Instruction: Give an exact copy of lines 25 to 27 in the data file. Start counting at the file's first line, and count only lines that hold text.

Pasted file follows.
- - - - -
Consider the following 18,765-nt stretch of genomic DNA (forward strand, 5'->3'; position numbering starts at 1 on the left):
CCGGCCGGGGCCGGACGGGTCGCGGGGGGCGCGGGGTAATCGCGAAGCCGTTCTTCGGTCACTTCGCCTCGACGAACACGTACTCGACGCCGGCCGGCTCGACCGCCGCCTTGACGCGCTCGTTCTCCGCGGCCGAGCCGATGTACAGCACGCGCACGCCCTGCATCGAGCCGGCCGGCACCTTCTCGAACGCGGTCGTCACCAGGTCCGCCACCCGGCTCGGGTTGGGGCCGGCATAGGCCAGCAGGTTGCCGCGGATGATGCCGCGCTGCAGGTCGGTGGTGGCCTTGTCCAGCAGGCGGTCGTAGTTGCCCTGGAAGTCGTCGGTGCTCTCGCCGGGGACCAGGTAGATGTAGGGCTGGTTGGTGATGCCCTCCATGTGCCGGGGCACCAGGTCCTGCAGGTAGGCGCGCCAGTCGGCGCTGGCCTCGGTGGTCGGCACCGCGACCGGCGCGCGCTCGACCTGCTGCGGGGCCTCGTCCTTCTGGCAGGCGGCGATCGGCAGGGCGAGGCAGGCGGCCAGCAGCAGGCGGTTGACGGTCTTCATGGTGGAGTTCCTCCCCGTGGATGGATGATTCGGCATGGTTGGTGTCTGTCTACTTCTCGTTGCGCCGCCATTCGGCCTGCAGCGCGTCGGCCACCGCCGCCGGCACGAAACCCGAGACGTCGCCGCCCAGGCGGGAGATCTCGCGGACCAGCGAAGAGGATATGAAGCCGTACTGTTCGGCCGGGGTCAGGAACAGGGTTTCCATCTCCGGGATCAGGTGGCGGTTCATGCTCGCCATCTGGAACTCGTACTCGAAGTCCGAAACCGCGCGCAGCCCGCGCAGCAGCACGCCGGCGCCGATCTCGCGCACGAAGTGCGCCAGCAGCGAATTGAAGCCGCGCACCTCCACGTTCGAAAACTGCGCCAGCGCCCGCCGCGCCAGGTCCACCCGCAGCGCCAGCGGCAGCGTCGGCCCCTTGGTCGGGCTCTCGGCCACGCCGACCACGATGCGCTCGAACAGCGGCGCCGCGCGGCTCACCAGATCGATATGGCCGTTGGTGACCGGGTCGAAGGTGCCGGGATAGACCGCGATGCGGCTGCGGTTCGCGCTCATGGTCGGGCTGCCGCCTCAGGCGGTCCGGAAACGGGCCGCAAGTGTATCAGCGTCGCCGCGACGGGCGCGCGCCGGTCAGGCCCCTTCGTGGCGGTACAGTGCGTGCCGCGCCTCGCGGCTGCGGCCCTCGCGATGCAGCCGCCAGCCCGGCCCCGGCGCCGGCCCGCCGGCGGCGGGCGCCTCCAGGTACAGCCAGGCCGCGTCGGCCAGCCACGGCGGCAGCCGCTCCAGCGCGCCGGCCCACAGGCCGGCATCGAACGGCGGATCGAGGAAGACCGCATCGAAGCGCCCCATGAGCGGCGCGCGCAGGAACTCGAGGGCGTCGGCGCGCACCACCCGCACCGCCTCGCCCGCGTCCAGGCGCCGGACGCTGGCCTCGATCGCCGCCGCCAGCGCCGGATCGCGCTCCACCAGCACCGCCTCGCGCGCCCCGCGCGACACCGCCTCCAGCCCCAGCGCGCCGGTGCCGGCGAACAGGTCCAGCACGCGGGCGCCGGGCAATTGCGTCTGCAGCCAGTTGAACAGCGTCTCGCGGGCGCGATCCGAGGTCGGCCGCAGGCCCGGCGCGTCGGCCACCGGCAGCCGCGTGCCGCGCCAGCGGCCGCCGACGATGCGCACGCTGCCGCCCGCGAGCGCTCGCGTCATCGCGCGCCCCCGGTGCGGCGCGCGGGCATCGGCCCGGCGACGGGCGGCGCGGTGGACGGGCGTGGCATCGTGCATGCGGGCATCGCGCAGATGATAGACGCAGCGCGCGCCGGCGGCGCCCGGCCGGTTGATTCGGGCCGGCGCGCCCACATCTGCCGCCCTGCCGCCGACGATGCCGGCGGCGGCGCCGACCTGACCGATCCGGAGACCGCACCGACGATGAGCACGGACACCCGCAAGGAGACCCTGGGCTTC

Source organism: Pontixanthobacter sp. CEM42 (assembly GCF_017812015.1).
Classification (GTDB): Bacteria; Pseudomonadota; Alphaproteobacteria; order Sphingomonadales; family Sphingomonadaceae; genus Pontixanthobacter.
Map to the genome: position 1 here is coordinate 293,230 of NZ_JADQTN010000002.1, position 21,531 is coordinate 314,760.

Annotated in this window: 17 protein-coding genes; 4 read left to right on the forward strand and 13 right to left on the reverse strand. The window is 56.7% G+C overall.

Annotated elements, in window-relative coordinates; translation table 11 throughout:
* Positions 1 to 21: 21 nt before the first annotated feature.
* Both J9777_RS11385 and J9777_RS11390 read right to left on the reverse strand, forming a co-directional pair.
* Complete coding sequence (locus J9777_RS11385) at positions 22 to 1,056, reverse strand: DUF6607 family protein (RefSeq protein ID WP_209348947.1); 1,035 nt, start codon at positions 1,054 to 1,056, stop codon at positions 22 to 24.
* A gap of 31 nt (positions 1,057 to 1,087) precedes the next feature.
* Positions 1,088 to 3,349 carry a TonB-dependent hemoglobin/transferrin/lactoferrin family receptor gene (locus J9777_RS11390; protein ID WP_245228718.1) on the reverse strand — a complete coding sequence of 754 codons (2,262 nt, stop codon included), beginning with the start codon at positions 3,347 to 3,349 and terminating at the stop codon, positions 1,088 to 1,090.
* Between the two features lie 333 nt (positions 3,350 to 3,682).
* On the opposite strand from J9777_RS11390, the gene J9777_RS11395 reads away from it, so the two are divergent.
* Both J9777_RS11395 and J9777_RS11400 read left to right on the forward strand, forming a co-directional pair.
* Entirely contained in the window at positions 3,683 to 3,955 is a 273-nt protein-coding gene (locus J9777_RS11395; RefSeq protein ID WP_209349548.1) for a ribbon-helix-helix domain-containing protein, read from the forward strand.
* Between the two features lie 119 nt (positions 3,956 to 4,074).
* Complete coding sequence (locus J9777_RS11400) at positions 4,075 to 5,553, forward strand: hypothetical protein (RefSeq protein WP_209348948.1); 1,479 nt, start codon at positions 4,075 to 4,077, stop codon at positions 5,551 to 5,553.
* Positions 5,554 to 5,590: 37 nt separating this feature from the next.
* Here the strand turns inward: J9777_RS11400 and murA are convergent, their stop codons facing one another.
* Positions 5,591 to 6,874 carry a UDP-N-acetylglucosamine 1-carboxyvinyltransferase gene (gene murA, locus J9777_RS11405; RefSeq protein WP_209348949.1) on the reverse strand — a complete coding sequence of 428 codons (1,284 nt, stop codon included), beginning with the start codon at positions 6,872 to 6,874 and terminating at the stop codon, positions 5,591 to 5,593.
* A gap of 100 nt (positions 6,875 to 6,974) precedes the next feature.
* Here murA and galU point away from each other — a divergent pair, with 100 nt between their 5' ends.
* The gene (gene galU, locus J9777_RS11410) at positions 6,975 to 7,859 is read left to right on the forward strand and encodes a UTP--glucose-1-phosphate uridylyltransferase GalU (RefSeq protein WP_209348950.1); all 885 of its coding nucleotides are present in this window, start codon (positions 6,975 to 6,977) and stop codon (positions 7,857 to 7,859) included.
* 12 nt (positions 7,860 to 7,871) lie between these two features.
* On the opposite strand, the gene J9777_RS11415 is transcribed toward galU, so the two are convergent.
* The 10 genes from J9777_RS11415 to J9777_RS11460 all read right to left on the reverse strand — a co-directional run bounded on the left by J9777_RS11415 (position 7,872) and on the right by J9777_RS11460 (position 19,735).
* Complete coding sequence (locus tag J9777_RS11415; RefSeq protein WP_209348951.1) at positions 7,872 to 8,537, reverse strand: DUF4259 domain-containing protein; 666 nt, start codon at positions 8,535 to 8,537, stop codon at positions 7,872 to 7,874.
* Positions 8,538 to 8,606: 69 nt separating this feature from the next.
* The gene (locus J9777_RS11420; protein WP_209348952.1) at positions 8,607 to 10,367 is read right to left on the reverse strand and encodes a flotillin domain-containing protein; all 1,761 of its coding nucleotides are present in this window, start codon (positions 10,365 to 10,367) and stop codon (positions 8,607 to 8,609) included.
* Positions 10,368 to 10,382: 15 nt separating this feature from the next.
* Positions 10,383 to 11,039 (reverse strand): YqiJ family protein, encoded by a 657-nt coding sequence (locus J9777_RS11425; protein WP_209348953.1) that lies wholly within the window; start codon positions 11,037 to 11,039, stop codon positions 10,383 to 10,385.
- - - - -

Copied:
* 12 nt (positions 7,860 to 7,871) lie between these two features.
* On the opposite strand, the gene J9777_RS11415 is transcribed toward galU, so the two are convergent.
* The 10 genes from J9777_RS11415 to J9777_RS11460 all read right to left on the reverse strand — a co-directional run bounded on the left by J9777_RS11415 (position 7,872) and on the right by J9777_RS11460 (position 19,735).